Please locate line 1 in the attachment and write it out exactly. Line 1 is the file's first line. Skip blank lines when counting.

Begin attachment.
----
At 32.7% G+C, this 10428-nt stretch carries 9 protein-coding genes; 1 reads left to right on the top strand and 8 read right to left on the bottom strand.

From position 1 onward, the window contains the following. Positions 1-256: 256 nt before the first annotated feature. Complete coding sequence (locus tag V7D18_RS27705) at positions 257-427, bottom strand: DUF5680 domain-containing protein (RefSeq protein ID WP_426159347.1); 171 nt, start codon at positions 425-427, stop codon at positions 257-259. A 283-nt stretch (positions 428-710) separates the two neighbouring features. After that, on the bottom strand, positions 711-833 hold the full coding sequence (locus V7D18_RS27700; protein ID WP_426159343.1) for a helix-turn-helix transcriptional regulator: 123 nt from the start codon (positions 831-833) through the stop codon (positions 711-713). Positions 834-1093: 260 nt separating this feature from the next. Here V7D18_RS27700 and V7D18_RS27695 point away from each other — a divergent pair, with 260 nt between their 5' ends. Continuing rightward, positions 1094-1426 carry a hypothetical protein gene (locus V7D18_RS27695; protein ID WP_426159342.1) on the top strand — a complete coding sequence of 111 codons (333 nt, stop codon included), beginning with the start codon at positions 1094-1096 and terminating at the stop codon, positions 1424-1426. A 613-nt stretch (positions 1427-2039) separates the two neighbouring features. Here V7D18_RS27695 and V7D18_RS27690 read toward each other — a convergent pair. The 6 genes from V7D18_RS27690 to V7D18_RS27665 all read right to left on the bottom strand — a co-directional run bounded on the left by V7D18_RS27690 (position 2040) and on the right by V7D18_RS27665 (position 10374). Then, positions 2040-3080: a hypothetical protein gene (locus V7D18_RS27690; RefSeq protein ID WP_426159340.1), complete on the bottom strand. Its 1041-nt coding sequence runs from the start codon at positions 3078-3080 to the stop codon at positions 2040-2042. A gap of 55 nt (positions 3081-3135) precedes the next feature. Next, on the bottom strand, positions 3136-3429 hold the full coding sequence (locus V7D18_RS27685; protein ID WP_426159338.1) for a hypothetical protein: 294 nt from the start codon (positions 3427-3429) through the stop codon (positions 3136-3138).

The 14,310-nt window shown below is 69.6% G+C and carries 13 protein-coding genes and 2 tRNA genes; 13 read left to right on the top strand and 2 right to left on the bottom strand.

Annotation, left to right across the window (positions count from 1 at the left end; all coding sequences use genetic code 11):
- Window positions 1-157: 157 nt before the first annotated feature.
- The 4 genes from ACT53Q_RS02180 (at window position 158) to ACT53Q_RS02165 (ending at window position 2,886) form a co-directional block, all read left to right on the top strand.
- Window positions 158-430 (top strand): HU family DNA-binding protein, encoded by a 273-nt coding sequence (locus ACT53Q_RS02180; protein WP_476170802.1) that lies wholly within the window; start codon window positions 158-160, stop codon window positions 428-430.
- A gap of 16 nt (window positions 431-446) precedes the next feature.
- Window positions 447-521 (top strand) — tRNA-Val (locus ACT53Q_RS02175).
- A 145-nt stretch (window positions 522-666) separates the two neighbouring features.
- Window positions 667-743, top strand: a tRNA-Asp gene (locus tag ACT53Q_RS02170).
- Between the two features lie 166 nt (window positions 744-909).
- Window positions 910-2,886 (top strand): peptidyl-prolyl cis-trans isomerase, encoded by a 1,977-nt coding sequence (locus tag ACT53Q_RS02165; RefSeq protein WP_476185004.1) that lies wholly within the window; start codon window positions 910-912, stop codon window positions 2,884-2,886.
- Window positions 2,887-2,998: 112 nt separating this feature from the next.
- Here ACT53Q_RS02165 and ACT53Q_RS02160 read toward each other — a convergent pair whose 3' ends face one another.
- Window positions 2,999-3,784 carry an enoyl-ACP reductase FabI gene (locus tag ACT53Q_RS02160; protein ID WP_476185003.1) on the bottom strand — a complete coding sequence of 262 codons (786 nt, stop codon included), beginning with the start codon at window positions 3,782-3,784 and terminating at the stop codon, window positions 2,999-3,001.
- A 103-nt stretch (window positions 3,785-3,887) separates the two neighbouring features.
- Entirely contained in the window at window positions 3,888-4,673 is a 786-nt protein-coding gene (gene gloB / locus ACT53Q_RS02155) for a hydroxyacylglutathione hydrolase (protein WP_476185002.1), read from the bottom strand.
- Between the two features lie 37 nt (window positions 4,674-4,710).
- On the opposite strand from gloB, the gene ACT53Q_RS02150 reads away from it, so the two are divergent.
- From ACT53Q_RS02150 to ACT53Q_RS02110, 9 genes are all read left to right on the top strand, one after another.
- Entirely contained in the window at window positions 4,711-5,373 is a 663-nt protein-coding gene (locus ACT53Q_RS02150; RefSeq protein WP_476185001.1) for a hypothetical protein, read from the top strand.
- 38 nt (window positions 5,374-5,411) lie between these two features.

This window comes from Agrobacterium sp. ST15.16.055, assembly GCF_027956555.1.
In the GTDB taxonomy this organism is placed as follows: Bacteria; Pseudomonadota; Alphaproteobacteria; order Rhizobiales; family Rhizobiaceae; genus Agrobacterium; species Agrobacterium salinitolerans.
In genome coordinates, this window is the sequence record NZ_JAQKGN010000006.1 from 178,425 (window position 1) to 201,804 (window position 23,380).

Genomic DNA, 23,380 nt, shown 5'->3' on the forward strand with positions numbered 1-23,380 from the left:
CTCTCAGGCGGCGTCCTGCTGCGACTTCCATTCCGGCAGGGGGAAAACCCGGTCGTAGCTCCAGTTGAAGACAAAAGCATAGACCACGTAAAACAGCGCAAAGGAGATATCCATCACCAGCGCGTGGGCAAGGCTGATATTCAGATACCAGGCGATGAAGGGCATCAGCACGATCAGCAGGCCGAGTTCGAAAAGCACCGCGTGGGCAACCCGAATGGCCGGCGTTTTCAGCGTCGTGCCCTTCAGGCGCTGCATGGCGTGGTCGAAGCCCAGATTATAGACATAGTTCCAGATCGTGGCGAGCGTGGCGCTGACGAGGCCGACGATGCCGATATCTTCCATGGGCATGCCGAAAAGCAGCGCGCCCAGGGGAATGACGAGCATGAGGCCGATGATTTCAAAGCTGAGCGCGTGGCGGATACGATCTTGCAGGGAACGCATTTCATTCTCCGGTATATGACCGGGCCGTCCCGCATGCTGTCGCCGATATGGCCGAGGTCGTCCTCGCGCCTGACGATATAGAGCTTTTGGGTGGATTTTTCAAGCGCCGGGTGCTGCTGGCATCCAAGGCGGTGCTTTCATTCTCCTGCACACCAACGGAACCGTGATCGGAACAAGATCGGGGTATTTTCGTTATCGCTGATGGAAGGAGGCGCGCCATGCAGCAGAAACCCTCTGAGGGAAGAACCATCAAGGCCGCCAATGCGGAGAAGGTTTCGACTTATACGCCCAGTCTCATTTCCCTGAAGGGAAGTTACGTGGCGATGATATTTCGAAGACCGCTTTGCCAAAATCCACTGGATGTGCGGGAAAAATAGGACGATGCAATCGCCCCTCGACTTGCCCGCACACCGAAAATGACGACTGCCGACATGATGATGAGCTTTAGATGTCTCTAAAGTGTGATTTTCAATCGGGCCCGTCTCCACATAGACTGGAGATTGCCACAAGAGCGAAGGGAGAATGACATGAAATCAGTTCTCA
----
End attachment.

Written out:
At 32.7% G+C, this 10428-nt stretch carries 9 protein-coding genes; 1 reads left to right on the top strand and 8 read right to left on the bottom strand.